“For me, we spend so much time trying to build cohesion in team sports that sometimes it washes out the value of difference on our teams.  If a team has 6 people on it and all of them have the exact same skill set, then 5 of those people are redundant. We need to appreciate that much like skill sets, a diversity of perspectives and experience can bring about so much greater potential of a group of people. But, respecting and honoring diversity within athletics should not happen just because it leads to more productive or industrious groups, it should be honored because it is the right thing to do when living into the community with others. It may make the process more challenging and the process for growth might have a steeper curve, but we shouldn’t shy away from those challenges in educational, co-curricular sport.  It may, indeed, be where its greatest value is found.

We support diversity on our teams when we seek out the opinions and perspectives of those whose voices are not the loudest. We support diversity by empathizing with the experiences of those on our teams who have had different lived experiences and by proactively respecting their differences. We support diversity by doing a lot of listening but by also creating an environment where everyone is empowered to speak. We support diversity by appreciating that the differences in our perspectives and experiences bring value to our team as a whole.”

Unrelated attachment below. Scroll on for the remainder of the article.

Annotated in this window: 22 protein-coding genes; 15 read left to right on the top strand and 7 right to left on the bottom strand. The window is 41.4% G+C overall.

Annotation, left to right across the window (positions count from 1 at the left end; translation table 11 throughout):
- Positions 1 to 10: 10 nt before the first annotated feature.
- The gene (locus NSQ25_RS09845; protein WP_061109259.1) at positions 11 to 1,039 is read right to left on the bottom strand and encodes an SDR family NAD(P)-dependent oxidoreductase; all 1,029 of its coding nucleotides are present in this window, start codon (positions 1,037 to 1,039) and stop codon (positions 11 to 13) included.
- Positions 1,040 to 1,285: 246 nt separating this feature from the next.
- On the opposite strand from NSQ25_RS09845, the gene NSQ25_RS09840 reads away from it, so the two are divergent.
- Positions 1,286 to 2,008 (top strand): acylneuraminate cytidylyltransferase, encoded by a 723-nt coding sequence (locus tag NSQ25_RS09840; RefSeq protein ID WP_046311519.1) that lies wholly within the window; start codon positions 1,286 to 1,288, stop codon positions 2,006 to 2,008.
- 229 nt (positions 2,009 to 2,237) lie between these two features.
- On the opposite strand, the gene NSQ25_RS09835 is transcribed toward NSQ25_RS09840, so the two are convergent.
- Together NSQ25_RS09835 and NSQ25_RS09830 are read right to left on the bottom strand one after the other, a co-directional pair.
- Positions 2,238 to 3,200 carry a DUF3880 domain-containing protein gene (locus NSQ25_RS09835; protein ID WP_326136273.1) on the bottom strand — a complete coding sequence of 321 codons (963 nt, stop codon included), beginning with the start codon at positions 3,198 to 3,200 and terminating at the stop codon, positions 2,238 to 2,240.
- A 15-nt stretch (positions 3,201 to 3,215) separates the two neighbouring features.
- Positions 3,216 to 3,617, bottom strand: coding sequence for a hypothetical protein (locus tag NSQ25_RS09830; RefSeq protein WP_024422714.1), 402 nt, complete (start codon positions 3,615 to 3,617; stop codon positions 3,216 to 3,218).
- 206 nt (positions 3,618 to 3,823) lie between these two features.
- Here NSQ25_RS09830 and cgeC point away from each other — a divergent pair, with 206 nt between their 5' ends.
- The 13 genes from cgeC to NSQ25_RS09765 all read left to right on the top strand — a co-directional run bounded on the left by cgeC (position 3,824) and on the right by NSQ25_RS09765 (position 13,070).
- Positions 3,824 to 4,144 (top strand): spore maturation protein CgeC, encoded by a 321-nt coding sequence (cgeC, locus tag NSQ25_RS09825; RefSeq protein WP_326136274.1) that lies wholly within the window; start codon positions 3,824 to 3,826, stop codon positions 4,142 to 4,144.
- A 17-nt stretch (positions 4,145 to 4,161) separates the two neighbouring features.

Hope College women's basketball coach Brian Morehouse exchanges high-fives on the bench at DeVos Fieldhouse during a 2020 MIAA Tournament game.

Brian Morehouse, Head Women’s Basketball Coach 

“A team requires a group to both bend to what is best for the team and celebrate the differences we all have. This is what makes us more powerful. Diversity on a team is the inclusion of all with no strings attached. When we take the time to learn from our different backgrounds and experiences, it helps us work towards the common goal of being a highly functioning team. I believe that you should be able to maintain your unique identity and feel valued in it. Understanding the identities represented on a team helps to maximize the ability of the group.”

Winter and Spring Student-Athletes Take Part in Leadership Development Retreat

Earlier this fall, 40 Hope College student-athletes headed off campus to Camp Geneva on the shores of Lake Michigan to participate in a Leadership Development Retreat.

Winter and spring sport athletes engaged in conversations surrounding the attributes of servant leaders and had the opportunity to hear from a variety of coaches and staff members. During the 24 hours, the group was together, athletes were inspired and equipped to grow in their leadership with their teams.

This retreat was the fifth conducted in partnership between Hope Athletics and the Hope College Center for Leadership (CFL). Click here to learn more about the Leadership Development Program at Hope College.  Hope Athletics will continue to partner with CFL in February 2022 when fall sport athletes will have the opportunity to attend a Leadership Development Retreat.